Like any other formal event in our society, there are some unwritten rules when it comes to how you should behave at a funeral. Those rules have changed over time, but here’s what you should remember when it comes to proper funeral etiquette in the 21st Century.
What to Wear
There was a time when people were expected to wear all black to a funeral. Black is still considered the color of mourning in the United States, but it’s not necessary to wear it from head to toe to a funeral anymore. This doesn’t mean that you should dress however you want, however. You still need to show respect for the deceased, so showing up in an old t-shirt and some tattered jeans is definitely not appropriate.
When you go to a funeral, dress conservatively. Stay away from bright colors or anything too revealing. When in doubt, err on the side of dressing in a more formal outfit. This will help show proper respect to the deceased and their loved ones.
What to Say
When it comes to what to say at a funeral, always remember that less is more. Offer your condolences to the deceased’s family with a simple “I’m sorry for your loss” or “My thoughts are with you.” The idea is to show that you care and that you’re thinking about those who are grieving. You can ask if there is anything you can do to support them if they were close to you, but it’s usually best to keep it simple. It says a lot more than you might think it does.
Where to Sit
The first two rows are usually reserved for the deceased’s family. If this doesn’t include you, you can sit just about anywhere else. If you come in late and the service has already started, take a seat near the back where you won’t be too much of a distraction.
When to Arrive
As a rule, you should arrive at least 10 minutes before the service begins. This will give you time to mingle with the other guests, offer your condolences, and ensure that you find a good place to sit.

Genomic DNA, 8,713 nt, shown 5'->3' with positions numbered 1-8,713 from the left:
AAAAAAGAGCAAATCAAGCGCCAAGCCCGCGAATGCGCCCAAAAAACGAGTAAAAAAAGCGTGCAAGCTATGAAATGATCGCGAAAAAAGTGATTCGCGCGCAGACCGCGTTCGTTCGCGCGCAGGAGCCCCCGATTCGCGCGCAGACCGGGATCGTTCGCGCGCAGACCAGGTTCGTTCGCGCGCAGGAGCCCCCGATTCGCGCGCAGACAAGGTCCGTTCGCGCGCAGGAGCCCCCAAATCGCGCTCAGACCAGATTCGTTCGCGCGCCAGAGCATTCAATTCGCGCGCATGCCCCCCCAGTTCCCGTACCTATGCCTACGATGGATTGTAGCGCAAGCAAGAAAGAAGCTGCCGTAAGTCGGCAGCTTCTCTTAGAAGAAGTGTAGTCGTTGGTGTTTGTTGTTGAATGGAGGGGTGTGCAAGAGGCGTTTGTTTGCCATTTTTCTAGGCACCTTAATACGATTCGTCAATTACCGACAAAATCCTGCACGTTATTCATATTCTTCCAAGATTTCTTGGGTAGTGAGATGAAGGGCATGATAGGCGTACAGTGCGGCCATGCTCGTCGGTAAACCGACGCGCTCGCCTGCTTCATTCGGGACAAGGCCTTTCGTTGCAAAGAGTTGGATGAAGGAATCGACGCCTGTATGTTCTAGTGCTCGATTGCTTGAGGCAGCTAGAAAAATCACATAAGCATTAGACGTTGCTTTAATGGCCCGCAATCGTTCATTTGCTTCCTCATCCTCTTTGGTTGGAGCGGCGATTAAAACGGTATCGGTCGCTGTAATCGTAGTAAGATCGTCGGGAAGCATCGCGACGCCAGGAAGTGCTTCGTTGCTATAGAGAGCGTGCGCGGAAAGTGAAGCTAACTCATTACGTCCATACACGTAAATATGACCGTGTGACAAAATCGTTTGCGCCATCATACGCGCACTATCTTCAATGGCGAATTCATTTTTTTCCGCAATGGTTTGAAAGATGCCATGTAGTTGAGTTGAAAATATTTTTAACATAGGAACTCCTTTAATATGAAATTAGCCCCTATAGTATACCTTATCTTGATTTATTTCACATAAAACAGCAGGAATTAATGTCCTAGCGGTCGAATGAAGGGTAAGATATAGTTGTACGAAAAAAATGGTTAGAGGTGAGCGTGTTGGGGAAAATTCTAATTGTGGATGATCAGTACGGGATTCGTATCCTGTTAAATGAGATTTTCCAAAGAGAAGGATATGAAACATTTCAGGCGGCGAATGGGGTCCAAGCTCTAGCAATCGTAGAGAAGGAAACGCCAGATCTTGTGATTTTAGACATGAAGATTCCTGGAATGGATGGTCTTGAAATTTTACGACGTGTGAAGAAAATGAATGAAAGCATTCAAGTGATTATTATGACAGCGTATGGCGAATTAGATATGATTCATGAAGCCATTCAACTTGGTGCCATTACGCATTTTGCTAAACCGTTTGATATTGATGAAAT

What Not to Do
We’ve talked about what you should do when you go to a funeral, but not so much what you should not do. First of all, don’t keep your cell phone on during the service. It will be a huge distraction if it goes off, and playing with it is just disrespectful. If you must use your phone, try to find a quiet time before or after the service someplace where nobody will hear or see you. The bottom line is that if your phone is going to be an issue, just leave it at home.
You should also be careful about going to a funeral if you have small children with you. There’s nothing wrong with bringing children to a funeral, but they need to know how to behave themselves. If they are going to run around, scream, or otherwise be a distraction, consider hiring a babysitter and leaving them at home.
Finally, know when it’s not appropriate for you to go to a funeral. If there was a lot of bad blood between you and the deceased or between you and the deceased’s family, you might be better off staying home if your presence is going to cause an issue. The whole point of a funeral is to honor the memory of someone who has passed away; you don’t want to do anything that could detract from that or be seen as insulting to their memory.